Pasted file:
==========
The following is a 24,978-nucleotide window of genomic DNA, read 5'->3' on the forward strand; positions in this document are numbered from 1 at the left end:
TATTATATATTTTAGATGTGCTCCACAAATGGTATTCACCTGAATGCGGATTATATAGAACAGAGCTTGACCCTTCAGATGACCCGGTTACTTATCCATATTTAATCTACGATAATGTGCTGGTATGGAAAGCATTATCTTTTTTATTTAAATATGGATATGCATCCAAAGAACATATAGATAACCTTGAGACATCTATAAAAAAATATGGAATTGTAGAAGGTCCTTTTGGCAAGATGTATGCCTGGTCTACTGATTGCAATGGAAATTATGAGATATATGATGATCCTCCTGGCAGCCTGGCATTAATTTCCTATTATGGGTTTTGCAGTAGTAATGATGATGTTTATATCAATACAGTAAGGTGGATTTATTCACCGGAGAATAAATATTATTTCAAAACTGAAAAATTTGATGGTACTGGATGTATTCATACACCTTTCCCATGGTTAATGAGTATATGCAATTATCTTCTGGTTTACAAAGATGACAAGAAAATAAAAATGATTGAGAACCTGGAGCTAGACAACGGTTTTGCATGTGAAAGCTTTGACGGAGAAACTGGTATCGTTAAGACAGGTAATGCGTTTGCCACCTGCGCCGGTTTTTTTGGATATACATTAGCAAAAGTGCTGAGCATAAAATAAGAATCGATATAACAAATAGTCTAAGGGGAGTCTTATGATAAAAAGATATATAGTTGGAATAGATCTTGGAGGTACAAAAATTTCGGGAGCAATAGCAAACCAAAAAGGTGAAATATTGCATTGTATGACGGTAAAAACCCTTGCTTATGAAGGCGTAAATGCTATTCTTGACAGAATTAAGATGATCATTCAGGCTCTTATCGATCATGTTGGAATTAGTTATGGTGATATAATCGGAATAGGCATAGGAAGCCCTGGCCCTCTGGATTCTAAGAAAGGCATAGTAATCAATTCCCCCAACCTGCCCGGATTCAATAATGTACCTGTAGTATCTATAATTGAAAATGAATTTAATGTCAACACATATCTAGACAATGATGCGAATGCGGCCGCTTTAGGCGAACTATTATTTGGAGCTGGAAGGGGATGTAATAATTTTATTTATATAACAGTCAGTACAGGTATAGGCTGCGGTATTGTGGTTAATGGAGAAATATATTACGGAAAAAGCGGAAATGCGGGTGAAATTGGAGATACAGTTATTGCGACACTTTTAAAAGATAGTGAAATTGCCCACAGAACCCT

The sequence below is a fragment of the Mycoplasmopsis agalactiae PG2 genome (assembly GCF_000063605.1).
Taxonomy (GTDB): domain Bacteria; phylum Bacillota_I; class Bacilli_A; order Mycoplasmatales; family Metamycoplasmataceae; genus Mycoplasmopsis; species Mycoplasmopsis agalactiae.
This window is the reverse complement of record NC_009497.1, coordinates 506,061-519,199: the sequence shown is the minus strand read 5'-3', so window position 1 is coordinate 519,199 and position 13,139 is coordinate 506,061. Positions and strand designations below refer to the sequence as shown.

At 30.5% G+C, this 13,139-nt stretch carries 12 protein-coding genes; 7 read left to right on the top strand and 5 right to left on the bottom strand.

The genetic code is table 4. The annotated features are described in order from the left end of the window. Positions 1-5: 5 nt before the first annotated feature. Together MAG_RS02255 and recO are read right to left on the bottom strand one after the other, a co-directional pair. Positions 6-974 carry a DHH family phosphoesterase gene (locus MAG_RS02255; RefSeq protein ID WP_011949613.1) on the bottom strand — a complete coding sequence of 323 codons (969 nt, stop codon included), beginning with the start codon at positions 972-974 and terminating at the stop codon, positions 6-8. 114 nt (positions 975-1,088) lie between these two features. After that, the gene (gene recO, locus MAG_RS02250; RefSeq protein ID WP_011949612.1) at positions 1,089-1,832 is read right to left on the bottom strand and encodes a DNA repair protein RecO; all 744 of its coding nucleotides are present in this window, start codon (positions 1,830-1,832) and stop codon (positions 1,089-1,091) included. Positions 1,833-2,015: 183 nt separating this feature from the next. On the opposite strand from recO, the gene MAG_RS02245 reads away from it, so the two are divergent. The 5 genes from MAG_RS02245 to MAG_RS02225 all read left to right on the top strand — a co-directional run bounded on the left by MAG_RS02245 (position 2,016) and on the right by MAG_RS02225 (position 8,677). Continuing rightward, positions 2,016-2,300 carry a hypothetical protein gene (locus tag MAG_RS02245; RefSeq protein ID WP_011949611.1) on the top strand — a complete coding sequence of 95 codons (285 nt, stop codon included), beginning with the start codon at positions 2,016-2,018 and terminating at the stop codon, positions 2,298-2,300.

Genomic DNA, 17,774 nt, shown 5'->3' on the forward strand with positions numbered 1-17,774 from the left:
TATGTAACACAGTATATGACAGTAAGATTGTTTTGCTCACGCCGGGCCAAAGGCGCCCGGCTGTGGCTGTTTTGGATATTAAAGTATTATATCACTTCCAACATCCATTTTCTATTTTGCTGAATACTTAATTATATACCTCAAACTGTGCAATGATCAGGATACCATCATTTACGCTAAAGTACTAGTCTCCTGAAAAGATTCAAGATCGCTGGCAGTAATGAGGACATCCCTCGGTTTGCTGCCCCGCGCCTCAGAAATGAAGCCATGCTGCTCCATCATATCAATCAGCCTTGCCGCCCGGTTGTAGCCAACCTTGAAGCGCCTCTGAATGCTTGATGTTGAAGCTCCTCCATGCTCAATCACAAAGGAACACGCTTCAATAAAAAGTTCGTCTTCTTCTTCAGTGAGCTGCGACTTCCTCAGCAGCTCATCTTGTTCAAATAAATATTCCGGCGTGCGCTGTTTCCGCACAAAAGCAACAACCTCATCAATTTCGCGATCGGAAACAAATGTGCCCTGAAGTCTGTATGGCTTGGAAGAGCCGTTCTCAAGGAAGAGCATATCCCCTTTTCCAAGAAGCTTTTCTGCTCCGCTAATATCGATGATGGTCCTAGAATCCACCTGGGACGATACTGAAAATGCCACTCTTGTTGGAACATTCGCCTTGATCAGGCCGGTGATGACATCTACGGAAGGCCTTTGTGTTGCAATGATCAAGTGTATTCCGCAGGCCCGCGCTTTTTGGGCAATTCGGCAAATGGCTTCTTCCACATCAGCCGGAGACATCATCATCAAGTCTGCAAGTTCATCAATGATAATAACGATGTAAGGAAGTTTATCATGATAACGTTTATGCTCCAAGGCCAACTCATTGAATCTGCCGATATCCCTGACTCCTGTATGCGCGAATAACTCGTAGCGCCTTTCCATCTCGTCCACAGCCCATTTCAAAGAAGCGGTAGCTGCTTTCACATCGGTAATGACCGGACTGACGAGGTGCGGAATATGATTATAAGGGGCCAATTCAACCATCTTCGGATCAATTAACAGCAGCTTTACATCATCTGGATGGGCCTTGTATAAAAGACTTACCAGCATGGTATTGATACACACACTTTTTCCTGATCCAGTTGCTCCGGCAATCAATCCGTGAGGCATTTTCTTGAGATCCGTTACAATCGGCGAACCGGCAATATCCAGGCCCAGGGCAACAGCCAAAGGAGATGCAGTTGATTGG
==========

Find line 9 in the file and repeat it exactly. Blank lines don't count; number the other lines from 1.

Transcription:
TATGTAACACAGTATATGACAGTAAGATTGTTTTGCTCACGCCGGGCCAAAGGCGCCCGGCTGTGGCTGTTTTGGATATTAAAGTATTATATCACTTCCAACATCCATTTTCTATTTTGCTGAATACTTAATTATATACCTCAAACTGTGCAATGATCAGGATACCATCATTTACGCTAAAGTACTAGTCTCCTGAAAAGATTCAAGATCGCTGGCAGTAATGAGGACATCCCTCGGTTTGCTGCCCCGCGCCTCAGAAATGAAGCCATGCTGCTCCATCATATCAATCAGCCTTGCCGCCCGGTTGTAGCCAACCTTGAAGCGCCTCTGAATGCTTGATGTTGAAGCTCCTCCATGCTCAATCACAAAGGAACACGCTTCAATAAAAAGTTCGTCTTCTTCTTCAGTGAGCTGCGACTTCCTCAGCAGCTCATCTTGTTCAAATAAATATTCCGGCGTGCGCTGTTTCCGCACAAAAGCAACAACCTCATCAATTTCGCGATCGGAAACAAATGTGCCCTGAAGTCTGTATGGCTTGGAAGAGCCGTTCTCAAGGAAGAGCATATCCCCTTTTCCAAGAAGCTTTTCTGCTCCGCTAATATCGATGATGGTCCTAGAATCCACCTGGGACGATACTGAAAATGCCACTCTTGTTGGAACATTCGCCTTGATCAGGCCGGTGATGACATCTACGGAAGGCCTTTGTGTTGCAATGATCAAGTGTATTCCGCAGGCCCGCGCTTTTTGGGCAATTCGGCAAATGGCTTCTTCCACATCAGCCGGAGACATCATCATCAAGTCTGCAAGTTCATCAATGATAATAACGATGTAAGGAAGTTTATCATGATAACGTTTATGCTCCAAGGCCAACTCATTGAATCTGCCGATATCCCTGACTCCTGTATGCGCGAATAACTCGTAGCGCCTTTCCATCTCGTCCACAGCCCATTTCAAAGAAGCGGTAGCTGCTTTCACATCGGTAATGACCGGACTGACGAGGTGCGGAATATGATTATAAGGGGCCAATTCAACCATCTTCGGATCAATTAACAGCAGCTTTACATCATCTGGATGGGCCTTGTATAAAAGACTTACCAGCATGGTATTGATACACACACTTTTTCCTGATCCAGTTGCTCCGGCAATCAATCCGTGAGGCATTTTCTTGAGATCCGTTACAATCGGCGAACCGGCAATATCCAGGCCCAGGGCAACAGCCAAAGGAGATGCAGTTGATTGG